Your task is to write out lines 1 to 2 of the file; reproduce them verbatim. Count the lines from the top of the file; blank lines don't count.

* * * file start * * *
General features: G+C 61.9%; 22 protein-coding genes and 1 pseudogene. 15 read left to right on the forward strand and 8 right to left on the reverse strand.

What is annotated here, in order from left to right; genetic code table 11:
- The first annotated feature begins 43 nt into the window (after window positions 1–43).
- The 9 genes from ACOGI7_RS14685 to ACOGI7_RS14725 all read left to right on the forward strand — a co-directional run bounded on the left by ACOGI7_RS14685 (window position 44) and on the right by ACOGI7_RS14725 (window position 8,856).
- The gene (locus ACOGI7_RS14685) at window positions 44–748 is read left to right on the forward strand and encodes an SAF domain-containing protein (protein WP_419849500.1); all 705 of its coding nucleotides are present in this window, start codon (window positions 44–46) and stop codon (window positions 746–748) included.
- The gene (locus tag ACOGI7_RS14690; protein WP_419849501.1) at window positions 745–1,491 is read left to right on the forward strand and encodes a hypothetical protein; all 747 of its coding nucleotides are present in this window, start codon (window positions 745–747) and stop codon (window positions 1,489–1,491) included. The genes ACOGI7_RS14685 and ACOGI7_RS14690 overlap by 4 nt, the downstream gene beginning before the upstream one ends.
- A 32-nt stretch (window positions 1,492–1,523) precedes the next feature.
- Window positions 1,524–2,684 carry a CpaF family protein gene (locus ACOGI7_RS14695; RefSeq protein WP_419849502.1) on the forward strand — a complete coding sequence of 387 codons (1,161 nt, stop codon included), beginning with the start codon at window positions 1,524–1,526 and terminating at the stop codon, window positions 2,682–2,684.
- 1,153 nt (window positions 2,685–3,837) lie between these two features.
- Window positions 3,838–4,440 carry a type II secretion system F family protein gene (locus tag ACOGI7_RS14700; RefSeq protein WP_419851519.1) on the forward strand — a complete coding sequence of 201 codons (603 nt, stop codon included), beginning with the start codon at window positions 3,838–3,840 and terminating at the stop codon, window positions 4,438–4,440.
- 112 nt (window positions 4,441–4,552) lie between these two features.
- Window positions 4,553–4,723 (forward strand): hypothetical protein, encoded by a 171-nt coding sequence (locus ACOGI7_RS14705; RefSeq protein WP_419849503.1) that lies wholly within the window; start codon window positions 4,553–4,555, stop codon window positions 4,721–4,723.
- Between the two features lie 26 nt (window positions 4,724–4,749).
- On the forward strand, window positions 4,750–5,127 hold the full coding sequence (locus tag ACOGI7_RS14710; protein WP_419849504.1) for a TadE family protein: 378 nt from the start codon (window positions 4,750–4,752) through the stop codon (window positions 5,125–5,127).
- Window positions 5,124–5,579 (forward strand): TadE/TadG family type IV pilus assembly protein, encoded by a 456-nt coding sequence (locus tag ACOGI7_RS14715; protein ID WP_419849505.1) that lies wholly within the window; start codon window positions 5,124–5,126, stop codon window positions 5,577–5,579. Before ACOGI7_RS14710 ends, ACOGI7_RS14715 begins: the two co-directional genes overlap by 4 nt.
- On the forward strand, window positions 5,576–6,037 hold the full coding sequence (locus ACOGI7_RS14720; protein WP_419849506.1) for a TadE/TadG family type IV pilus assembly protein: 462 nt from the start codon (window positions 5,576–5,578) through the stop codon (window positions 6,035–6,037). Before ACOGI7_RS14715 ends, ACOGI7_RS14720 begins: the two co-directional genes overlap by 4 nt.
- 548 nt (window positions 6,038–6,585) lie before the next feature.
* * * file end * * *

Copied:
General features: G+C 61.9%; 22 protein-coding genes and 1 pseudogene. 15 read left to right on the forward strand and 8 right to left on the reverse strand.

What is annotated here, in order from left to right; genetic code table 11: